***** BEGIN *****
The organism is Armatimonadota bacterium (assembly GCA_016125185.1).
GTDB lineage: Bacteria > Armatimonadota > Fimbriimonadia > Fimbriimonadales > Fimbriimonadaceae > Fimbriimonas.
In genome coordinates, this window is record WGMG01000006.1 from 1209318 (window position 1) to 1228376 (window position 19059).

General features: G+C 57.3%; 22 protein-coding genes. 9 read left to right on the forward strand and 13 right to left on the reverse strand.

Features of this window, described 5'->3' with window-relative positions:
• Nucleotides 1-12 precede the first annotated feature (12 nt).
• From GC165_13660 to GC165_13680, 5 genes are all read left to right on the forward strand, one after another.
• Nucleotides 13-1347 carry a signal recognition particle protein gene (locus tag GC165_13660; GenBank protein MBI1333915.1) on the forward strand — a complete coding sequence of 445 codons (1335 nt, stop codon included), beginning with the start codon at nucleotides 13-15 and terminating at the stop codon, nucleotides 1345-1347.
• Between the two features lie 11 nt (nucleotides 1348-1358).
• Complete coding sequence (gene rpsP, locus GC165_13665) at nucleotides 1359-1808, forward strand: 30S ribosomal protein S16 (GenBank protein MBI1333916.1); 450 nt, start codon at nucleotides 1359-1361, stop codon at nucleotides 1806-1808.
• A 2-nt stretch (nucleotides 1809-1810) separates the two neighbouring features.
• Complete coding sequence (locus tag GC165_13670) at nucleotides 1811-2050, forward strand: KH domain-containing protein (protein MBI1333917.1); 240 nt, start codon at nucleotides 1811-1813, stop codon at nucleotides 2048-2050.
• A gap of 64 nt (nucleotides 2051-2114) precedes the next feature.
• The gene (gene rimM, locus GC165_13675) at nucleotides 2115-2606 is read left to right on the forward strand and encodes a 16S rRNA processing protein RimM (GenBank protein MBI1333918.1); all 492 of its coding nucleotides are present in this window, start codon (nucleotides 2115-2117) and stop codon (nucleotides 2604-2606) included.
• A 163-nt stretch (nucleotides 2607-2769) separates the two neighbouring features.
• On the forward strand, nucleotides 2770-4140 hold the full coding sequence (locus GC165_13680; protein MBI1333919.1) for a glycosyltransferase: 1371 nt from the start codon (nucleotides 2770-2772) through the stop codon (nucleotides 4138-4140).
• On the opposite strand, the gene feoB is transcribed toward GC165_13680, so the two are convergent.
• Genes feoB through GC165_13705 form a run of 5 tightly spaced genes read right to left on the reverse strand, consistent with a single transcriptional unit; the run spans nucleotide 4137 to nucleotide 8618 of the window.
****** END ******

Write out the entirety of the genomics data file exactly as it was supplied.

The organism is Armatimonadota bacterium (assembly GCA_016125185.1).
GTDB lineage: Bacteria > Armatimonadota > Fimbriimonadia > Fimbriimonadales > Fimbriimonadaceae > Fimbriimonas.
In genome coordinates, this window is record WGMG01000006.1 from 1209318 (window position 1) to 1228376 (window position 19059).

General features: G+C 57.3%; 22 protein-coding genes. 9 read left to right on the forward strand and 13 right to left on the reverse strand.

Features of this window, described 5'->3' with window-relative positions:
• Nucleotides 1-12 precede the first annotated feature (12 nt).
• From GC165_13660 to GC165_13680, 5 genes are all read left to right on the forward strand, one after another.
• Nucleotides 13-1347 carry a signal recognition particle protein gene (locus tag GC165_13660; GenBank protein MBI1333915.1) on the forward strand — a complete coding sequence of 445 codons (1335 nt, stop codon included), beginning with the start codon at nucleotides 13-15 and terminating at the stop codon, nucleotides 1345-1347.
• Between the two features lie 11 nt (nucleotides 1348-1358).
• Complete coding sequence (gene rpsP, locus GC165_13665) at nucleotides 1359-1808, forward strand: 30S ribosomal protein S16 (GenBank protein MBI1333916.1); 450 nt, start codon at nucleotides 1359-1361, stop codon at nucleotides 1806-1808.
• A 2-nt stretch (nucleotides 1809-1810) separates the two neighbouring features.
• Complete coding sequence (locus tag GC165_13670) at nucleotides 1811-2050, forward strand: KH domain-containing protein (protein MBI1333917.1); 240 nt, start codon at nucleotides 1811-1813, stop codon at nucleotides 2048-2050.
• A gap of 64 nt (nucleotides 2051-2114) precedes the next feature.
• The gene (gene rimM, locus GC165_13675) at nucleotides 2115-2606 is read left to right on the forward strand and encodes a 16S rRNA processing protein RimM (GenBank protein MBI1333918.1); all 492 of its coding nucleotides are present in this window, start codon (nucleotides 2115-2117) and stop codon (nucleotides 2604-2606) included.
• A 163-nt stretch (nucleotides 2607-2769) separates the two neighbouring features.
• On the forward strand, nucleotides 2770-4140 hold the full coding sequence (locus GC165_13680; protein MBI1333919.1) for a glycosyltransferase: 1371 nt from the start codon (nucleotides 2770-2772) through the stop codon (nucleotides 4138-4140).
• On the opposite strand, the gene feoB is transcribed toward GC165_13680, so the two are convergent.
• Genes feoB through GC165_13705 form a run of 5 tightly spaced genes read right to left on the reverse strand, consistent with a single transcriptional unit; the run spans nucleotide 4137 to nucleotide 8618 of the window.